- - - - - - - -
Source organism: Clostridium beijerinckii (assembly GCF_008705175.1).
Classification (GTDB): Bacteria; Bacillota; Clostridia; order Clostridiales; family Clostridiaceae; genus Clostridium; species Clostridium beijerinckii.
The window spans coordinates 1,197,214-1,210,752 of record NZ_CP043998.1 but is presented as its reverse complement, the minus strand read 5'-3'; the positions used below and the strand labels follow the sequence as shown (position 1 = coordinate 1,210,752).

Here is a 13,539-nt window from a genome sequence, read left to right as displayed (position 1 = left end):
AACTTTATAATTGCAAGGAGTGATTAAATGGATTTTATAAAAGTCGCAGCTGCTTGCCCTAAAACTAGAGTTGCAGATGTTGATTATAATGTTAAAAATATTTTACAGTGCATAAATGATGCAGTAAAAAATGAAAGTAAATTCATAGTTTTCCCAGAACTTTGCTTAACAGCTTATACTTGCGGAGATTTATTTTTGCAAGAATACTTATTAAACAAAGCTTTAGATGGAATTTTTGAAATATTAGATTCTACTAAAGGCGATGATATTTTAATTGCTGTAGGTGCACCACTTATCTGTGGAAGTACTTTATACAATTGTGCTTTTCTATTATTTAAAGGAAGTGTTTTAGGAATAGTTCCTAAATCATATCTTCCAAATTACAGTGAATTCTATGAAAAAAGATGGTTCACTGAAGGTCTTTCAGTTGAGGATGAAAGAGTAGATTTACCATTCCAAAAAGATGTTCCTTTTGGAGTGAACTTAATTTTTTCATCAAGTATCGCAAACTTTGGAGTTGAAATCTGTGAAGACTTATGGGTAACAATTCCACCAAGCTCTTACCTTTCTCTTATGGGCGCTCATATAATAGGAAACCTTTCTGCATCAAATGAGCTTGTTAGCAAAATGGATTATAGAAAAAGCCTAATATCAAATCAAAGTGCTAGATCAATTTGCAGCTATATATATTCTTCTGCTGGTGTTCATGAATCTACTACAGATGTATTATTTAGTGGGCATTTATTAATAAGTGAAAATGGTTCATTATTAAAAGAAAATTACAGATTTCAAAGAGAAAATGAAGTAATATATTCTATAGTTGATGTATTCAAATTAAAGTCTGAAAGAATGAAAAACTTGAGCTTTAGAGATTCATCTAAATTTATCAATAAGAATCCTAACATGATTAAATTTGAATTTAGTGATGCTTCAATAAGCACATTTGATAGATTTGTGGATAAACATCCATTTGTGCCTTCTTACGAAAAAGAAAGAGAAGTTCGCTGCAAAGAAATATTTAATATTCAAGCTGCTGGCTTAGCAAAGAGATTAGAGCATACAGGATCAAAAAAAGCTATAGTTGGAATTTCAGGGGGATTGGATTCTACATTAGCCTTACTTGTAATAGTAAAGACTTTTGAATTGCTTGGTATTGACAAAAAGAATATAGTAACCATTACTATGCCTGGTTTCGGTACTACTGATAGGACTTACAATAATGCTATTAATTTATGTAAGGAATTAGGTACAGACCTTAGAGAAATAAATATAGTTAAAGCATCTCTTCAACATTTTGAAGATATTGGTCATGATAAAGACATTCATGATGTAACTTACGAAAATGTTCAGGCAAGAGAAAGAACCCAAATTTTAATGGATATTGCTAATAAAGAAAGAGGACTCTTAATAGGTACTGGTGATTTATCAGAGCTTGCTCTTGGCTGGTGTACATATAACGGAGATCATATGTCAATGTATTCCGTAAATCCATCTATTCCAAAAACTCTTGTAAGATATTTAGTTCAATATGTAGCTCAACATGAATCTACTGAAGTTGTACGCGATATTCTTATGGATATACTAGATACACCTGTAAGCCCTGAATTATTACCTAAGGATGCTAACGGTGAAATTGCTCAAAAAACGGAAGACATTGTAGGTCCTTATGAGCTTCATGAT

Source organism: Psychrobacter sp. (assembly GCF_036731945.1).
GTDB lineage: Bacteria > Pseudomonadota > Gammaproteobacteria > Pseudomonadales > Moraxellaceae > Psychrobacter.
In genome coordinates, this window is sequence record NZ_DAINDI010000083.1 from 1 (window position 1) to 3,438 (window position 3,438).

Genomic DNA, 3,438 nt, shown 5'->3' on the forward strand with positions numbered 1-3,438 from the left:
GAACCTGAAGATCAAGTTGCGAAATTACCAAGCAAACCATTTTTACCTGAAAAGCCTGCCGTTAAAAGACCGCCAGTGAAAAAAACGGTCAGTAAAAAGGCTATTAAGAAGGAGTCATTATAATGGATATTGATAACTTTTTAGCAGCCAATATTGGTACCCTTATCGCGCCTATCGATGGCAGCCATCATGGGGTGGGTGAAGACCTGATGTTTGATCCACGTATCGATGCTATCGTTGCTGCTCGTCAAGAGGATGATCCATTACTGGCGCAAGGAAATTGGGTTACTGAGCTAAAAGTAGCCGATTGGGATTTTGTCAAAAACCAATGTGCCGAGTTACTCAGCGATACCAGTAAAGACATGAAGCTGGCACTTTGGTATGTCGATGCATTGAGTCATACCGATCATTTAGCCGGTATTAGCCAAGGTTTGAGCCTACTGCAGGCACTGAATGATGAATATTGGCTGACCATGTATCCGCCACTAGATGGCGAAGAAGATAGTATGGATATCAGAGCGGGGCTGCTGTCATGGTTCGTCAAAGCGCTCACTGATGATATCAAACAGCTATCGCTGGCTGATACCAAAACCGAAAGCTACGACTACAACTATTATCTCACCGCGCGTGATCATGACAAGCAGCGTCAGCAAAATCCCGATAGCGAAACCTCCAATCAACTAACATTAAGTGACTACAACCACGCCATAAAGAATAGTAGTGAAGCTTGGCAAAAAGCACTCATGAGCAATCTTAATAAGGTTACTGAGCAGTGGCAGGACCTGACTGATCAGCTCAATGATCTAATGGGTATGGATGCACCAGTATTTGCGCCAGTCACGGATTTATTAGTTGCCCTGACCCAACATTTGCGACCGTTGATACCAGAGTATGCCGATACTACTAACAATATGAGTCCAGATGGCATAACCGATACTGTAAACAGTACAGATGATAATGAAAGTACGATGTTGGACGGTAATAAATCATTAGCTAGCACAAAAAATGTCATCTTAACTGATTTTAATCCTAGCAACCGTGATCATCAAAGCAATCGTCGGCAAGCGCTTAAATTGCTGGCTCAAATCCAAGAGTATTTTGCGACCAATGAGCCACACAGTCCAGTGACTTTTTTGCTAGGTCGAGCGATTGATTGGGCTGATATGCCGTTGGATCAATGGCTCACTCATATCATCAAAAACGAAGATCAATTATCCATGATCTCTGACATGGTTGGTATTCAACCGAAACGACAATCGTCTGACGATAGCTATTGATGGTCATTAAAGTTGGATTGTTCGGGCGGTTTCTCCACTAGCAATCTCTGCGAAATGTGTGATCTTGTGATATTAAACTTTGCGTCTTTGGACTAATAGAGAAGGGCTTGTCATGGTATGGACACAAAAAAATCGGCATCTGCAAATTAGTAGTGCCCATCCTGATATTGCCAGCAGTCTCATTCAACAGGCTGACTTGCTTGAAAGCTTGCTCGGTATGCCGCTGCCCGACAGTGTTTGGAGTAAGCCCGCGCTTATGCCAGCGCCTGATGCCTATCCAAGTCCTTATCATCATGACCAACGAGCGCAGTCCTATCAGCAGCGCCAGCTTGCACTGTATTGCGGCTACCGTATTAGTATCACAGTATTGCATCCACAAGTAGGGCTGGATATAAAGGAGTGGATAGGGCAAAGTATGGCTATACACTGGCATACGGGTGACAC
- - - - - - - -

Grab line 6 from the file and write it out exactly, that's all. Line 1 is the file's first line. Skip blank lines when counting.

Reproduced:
Source organism: Psychrobacter sp. (assembly GCF_036731945.1).